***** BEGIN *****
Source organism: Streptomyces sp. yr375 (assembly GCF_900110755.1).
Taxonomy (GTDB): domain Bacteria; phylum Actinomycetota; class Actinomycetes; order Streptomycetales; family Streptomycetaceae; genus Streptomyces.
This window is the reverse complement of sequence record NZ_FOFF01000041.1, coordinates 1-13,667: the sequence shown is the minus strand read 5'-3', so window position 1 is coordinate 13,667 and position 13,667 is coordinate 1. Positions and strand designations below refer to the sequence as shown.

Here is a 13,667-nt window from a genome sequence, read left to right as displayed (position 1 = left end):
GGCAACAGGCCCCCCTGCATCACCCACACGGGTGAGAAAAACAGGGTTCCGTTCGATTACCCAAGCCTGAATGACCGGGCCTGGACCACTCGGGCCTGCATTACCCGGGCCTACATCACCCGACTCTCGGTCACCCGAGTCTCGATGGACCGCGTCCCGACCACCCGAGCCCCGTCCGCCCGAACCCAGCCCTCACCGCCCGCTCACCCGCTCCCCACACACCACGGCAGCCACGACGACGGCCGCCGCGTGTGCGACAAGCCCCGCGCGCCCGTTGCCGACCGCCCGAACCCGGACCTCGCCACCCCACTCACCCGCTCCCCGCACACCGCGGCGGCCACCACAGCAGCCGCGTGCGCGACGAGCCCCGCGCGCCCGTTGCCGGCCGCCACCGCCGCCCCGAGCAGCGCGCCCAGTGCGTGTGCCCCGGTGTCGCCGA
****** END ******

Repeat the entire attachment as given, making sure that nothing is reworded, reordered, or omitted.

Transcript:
Source organism: Streptomyces sp. yr375 (assembly GCF_900110755.1).
Taxonomy (GTDB): domain Bacteria; phylum Actinomycetota; class Actinomycetes; order Streptomycetales; family Streptomycetaceae; genus Streptomyces.
This window is the reverse complement of sequence record NZ_FOFF01000041.1, coordinates 1-13,667: the sequence shown is the minus strand read 5'-3', so window position 1 is coordinate 13,667 and position 13,667 is coordinate 1. Positions and strand designations below refer to the sequence as shown.

Here is a 13,667-nt window from a genome sequence, read left to right as displayed (position 1 = left end):
GGCAACAGGCCCCCCTGCATCACCCACACGGGTGAGAAAAACAGGGTTCCGTTCGATTACCCAAGCCTGAATGACCGGGCCTGGACCACTCGGGCCTGCATTACCCGGGCCTACATCACCCGACTCTCGGTCACCCGAGTCTCGATGGACCGCGTCCCGACCACCCGAGCCCCGTCCGCCCGAACCCAGCCCTCACCGCCCGCTCACCCGCTCCCCACACACCACGGCAGCCACGACGACGGCCGCCGCGTGTGCGACAAGCCCCGCGCGCCCGTTGCCGACCGCCCGAACCCGGACCTCGCCACCCCACTCACCCGCTCCCCGCACACCGCGGCGGCCACCACAGCAGCCGCGTGCGCGACGAGCCCCGCGCGCCCGTTGCCGGCCGCCACCGCCGCCCCGAGCAGCGCGCCCAGTGCGTGTGCCCCGGTGTCGCCGA